Food chain workers still exploited despite supermarkets' coronavirus profits: Oxfam Novib
Despite supermarkets making considerable profits thanks to the coronavirus pandemic in the past year, the workers and farmers in their foreign food chains are still being exploited, Oxfam Novib said in a report. The human rights movement investigated food chains in five countries and eight large supermarket chains, including the Netherlands' Albert Heijn, Jumbo, Lidl, Aldi and Plus, NOS reports.
The studied supermarkets saw their revenues and profits increase significantly over the past year, Oxfam Novib said. Eight large listed supermarket chains, including Ahold Delhaize, Tesco and Walmart, increased their dividend payments from over 8 billion euros to 18.7 billion euros. But their supply chain noticed none of this.
"The workers in their supply chains, on the other hand, took the blows of the corona pandemic. In India, for example, people who worked on tea plantations lost their livelihoods due to lockdowns. Supermarkets have not shown that they provided extra support," said Oxfam Novib policy advisor Anouk Franck.
And women in particular suffered under this, the organization said. "They are always at the lowest end of the chain. As a result, they have shorter contracts, insecure jobs, and they earn less," Franck said. Oxfam Novib research showed that women in Thailand's shrimp industry earn 29 percent less than men, and in the coffee industry in Brazil 16 percent less. These differences only became larger during the pandemic.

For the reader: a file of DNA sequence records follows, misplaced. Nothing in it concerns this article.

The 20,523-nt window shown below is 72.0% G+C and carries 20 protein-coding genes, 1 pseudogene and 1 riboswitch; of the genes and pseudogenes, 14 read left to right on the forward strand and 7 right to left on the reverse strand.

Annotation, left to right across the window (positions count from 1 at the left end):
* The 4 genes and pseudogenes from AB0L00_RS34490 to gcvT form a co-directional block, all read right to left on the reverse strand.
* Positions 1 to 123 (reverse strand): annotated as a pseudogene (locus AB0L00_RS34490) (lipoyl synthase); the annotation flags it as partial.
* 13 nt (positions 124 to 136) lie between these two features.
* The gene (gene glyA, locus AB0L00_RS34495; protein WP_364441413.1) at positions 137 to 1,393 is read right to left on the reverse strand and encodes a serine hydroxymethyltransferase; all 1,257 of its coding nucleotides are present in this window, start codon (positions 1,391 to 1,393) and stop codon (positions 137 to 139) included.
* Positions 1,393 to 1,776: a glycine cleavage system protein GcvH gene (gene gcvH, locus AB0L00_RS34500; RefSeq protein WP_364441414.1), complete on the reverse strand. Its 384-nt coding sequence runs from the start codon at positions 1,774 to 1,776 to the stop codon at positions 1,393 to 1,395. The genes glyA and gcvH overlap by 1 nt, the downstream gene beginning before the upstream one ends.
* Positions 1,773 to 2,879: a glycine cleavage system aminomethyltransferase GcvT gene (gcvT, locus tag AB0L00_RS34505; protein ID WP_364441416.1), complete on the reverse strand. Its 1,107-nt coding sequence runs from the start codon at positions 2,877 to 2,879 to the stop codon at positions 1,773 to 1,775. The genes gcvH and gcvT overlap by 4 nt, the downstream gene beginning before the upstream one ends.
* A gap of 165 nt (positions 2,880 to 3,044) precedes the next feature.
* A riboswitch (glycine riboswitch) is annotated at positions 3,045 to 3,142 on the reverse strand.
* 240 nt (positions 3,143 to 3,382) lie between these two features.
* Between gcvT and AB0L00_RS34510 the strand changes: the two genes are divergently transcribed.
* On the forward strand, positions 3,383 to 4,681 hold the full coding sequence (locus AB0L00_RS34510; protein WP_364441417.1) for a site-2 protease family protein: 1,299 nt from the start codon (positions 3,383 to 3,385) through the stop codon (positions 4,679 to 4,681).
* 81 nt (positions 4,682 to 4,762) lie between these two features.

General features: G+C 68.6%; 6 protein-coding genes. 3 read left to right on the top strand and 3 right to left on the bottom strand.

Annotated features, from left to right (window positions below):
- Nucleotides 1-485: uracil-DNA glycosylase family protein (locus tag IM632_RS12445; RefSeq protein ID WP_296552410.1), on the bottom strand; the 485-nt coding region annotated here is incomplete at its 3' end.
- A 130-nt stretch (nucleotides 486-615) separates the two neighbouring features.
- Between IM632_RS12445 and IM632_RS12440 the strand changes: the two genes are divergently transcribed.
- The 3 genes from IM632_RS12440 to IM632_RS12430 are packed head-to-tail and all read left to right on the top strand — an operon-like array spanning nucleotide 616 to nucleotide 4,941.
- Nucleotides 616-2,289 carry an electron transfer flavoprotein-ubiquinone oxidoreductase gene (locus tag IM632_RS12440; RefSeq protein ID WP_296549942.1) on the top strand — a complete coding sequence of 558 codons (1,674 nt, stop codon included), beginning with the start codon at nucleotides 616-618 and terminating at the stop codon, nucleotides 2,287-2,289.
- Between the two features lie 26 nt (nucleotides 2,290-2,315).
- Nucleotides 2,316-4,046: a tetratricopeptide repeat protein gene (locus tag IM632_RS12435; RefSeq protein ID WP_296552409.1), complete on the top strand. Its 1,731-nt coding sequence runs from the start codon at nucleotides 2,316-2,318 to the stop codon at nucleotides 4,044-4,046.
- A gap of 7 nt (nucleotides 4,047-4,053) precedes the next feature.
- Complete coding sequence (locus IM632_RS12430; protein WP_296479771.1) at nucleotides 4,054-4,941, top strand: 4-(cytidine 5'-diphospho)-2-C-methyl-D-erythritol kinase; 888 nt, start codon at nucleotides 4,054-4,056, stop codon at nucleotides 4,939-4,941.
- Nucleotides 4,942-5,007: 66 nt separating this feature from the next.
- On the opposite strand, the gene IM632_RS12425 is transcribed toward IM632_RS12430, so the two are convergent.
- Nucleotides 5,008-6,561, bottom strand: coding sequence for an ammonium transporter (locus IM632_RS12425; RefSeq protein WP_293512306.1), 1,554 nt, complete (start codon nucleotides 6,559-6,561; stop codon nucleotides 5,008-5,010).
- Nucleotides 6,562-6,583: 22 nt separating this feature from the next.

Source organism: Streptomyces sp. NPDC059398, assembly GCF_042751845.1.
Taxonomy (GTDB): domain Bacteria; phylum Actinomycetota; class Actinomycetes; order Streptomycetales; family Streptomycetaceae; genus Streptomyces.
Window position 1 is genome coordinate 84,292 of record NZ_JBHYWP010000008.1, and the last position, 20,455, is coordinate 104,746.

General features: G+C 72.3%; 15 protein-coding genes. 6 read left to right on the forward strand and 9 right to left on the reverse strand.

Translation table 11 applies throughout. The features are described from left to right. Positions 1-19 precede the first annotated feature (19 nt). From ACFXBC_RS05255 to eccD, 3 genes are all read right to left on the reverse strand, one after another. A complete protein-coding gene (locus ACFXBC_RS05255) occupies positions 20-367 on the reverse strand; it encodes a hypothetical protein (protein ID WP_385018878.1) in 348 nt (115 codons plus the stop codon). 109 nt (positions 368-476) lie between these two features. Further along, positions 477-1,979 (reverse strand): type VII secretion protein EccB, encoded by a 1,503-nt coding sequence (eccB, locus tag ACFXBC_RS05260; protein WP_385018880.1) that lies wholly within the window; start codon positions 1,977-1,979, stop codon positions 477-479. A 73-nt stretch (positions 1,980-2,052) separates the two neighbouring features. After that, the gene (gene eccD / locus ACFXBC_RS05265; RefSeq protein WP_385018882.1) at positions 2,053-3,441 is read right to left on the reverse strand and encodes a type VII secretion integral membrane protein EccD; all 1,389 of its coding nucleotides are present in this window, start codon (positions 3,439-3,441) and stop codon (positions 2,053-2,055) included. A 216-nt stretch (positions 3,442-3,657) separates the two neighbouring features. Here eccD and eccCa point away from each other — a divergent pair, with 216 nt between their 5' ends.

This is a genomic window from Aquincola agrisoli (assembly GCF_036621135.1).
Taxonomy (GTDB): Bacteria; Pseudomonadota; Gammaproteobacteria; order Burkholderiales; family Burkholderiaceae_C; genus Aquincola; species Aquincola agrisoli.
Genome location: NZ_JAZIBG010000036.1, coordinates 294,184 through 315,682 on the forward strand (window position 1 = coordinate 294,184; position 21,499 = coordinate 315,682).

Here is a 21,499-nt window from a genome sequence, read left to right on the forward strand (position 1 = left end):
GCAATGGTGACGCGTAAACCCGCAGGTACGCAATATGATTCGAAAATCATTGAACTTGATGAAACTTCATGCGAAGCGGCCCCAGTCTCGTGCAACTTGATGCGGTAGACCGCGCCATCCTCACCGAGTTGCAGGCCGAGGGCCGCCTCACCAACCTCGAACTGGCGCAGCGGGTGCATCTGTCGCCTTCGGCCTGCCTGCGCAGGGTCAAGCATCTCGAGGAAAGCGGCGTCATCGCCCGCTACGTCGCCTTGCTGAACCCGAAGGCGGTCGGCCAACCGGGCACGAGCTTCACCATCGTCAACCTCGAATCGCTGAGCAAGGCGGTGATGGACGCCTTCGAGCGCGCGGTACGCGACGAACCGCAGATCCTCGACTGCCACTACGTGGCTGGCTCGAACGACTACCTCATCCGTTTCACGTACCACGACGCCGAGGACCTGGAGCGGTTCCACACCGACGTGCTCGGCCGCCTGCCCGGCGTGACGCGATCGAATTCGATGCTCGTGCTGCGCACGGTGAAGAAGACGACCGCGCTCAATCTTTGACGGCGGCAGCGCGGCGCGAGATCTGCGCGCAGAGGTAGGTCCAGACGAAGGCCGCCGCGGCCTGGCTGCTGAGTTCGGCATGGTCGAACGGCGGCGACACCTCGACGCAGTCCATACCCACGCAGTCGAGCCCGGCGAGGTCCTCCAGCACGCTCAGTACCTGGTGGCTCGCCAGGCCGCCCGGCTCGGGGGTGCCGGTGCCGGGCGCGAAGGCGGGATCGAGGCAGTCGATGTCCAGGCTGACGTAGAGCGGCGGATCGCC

"Supermarkets show the will to change and steps are being taken, but more really needs to be done," Franck said. "They need to do better research in the chains. The fact that we found in five countries that women are having such a bad time shows how urgent the problem is."
CBL, the interest organization for Dutch supermarkets, denied Oxfam Novib's conclusions. Dutch supermarkets "continued to invest in improving the chains in the corona time," CBL said to NOS. The industry is "continually committed to examining how working conditions can be improved."
Ahold-Delhaize, the parent company of Albert Heijn, called Oxfam Novib's conclusions a simplification. "There are many parties in the food chain and we are at the end of it. It is not so easy that we can solve those problems with last year's finances. They are global problems."